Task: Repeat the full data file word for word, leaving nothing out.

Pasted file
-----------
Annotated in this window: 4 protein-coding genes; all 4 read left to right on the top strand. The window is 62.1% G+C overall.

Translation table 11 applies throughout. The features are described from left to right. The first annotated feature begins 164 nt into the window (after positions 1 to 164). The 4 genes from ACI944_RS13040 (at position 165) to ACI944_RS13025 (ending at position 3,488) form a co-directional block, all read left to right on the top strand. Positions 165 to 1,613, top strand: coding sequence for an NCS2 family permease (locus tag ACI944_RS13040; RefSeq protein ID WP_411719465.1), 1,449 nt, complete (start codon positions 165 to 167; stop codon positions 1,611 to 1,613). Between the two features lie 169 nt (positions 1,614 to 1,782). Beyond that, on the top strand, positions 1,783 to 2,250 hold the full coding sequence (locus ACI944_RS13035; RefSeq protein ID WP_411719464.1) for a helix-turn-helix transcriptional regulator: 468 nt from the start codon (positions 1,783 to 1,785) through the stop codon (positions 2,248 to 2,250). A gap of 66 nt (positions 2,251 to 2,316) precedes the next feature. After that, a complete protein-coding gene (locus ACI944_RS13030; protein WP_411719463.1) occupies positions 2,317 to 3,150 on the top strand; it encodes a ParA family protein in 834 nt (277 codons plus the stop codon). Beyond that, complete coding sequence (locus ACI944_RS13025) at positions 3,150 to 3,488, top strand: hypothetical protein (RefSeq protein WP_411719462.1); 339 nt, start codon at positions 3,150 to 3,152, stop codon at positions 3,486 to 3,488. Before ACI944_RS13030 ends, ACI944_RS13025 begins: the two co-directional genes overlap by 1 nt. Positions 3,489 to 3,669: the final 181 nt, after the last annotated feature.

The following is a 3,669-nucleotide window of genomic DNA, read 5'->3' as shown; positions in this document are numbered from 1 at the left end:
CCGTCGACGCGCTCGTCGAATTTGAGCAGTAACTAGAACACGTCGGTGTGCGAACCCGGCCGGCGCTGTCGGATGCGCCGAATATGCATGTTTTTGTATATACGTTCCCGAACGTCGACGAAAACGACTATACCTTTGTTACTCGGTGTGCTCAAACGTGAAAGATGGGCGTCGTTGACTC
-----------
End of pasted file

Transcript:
Annotated in this window: 4 protein-coding genes; all 4 read left to right on the top strand. The window is 62.1% G+C overall.

Translation table 11 applies throughout. The features are described from left to right. The first annotated feature begins 164 nt into the window (after positions 1 to 164). The 4 genes from ACI944_RS13040 (at position 165) to ACI944_RS13025 (ending at position 3,488) form a co-directional block, all read left to right on the top strand. Positions 165 to 1,613, top strand: coding sequence for an NCS2 family permease (locus tag ACI944_RS13040; RefSeq protein ID WP_411719465.1), 1,449 nt, complete (start codon positions 165 to 167; stop codon positions 1,611 to 1,613). Between the two features lie 169 nt (positions 1,614 to 1,782). Beyond that, on the top strand, positions 1,783 to 2,250 hold the full coding sequence (locus ACI944_RS13035; RefSeq protein ID WP_411719464.1) for a helix-turn-helix transcriptional regulator: 468 nt from the start codon (positions 1,783 to 1,785) through the stop codon (positions 2,248 to 2,250). A gap of 66 nt (positions 2,251 to 2,316) precedes the next feature. After that, a complete protein-coding gene (locus ACI944_RS13030; protein WP_411719463.1) occupies positions 2,317 to 3,150 on the top strand; it encodes a ParA family protein in 834 nt (277 codons plus the stop codon). Beyond that, complete coding sequence (locus ACI944_RS13025) at positions 3,150 to 3,488, top strand: hypothetical protein (RefSeq protein WP_411719462.1); 339 nt, start codon at positions 3,150 to 3,152, stop codon at positions 3,486 to 3,488. Before ACI944_RS13030 ends, ACI944_RS13025 begins: the two co-directional genes overlap by 1 nt. Positions 3,489 to 3,669: the final 181 nt, after the last annotated feature.

The following is a 3,669-nucleotide window of genomic DNA, read 5'->3' as shown; positions in this document are numbered from 1 at the left end:
CCGTCGACGCGCTCGTCGAATTTGAGCAGTAACTAGAACACGTCGGTGTGCGAACCCGGCCGGCGCTGTCGGATGCGCCGAATATGCATGTTTTTGTATATACGTTCCCGAACGTCGACGAAAACGACTATACCTTTGTTACTCGGTGTGCTCAAACGTGAAAGATGGGCGTCGTTGACTC